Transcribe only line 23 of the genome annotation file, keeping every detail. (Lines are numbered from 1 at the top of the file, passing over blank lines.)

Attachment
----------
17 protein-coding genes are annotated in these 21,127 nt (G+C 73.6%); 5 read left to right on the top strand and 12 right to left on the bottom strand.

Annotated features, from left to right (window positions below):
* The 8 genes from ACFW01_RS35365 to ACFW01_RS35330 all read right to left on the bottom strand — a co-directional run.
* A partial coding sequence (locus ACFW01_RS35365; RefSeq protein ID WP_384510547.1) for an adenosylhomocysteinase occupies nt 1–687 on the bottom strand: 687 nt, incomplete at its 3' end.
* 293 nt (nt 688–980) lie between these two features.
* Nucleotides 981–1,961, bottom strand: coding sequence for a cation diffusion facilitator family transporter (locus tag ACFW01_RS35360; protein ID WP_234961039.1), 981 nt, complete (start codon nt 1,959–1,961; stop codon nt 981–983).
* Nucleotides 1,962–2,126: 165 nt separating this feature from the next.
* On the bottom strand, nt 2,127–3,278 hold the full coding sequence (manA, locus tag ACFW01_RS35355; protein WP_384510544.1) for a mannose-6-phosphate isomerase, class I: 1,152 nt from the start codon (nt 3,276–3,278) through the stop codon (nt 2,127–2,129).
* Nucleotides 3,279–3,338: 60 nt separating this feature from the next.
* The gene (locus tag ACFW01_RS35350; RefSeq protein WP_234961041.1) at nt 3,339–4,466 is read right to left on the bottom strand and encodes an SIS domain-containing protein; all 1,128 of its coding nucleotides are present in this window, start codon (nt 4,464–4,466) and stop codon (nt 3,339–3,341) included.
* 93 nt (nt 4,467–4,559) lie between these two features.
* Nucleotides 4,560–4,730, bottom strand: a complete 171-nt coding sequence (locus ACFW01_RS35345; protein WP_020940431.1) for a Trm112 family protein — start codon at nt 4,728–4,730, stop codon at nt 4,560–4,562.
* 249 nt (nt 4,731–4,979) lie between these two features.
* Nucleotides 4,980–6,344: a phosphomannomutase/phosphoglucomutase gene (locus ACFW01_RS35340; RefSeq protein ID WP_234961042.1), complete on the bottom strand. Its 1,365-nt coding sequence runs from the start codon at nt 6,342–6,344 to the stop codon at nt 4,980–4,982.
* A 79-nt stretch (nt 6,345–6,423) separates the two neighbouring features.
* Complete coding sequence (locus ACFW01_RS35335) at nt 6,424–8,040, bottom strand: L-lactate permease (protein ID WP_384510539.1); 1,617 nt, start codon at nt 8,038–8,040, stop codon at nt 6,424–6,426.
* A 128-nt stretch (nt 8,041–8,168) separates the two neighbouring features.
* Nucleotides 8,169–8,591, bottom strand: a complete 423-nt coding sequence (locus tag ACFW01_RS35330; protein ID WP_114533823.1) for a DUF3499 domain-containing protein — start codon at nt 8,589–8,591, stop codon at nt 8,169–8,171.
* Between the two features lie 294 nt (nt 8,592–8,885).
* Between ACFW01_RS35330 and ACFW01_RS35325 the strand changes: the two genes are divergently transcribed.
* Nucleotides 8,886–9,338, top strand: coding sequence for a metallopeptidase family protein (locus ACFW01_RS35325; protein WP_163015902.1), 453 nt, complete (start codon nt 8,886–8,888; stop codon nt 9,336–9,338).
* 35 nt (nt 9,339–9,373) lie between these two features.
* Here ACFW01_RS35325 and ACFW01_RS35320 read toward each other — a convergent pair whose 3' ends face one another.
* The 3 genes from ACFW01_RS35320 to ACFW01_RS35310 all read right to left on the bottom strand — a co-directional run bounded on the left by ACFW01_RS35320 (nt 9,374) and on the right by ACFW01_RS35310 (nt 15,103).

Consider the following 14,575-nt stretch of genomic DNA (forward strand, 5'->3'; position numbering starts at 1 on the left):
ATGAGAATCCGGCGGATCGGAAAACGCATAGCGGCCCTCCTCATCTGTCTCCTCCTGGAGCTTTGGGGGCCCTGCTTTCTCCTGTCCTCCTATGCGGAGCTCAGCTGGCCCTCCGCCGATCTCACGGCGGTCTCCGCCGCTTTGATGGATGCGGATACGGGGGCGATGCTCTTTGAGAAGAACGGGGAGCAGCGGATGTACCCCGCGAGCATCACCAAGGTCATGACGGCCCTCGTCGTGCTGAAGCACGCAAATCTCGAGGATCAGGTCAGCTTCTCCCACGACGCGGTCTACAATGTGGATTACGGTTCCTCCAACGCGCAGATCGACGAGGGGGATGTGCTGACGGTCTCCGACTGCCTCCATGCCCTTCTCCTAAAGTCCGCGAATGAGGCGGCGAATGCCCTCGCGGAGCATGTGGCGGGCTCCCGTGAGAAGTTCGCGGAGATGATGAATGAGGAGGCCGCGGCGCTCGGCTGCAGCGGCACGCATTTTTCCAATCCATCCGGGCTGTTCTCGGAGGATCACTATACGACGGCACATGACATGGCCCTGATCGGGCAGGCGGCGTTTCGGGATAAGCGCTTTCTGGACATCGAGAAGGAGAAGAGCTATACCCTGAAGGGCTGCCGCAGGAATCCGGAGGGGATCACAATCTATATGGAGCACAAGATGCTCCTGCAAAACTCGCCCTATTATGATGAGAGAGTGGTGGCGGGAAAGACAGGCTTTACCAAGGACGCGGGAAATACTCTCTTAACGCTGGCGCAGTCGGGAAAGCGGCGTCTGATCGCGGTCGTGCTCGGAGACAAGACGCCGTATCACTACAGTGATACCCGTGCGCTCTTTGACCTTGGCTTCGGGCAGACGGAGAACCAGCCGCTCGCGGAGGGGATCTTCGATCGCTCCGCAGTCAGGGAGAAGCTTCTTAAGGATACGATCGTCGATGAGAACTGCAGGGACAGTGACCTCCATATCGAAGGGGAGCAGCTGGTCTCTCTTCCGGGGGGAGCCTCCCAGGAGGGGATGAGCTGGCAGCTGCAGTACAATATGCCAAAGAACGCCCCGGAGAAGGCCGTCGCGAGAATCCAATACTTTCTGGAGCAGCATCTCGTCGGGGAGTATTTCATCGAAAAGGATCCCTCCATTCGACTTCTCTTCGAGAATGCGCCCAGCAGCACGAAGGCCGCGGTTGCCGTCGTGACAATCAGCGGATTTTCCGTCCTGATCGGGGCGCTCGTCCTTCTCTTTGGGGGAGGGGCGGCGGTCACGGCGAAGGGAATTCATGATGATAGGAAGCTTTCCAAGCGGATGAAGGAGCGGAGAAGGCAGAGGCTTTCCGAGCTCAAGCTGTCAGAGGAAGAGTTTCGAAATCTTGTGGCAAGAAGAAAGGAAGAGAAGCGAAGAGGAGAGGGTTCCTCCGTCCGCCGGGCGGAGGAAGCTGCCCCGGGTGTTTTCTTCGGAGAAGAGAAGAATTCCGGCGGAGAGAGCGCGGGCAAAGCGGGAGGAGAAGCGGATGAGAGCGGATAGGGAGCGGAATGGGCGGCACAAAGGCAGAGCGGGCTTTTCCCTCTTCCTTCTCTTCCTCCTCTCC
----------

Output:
* Here ACFW01_RS35325 and ACFW01_RS35320 read toward each other — a convergent pair whose 3' ends face one another.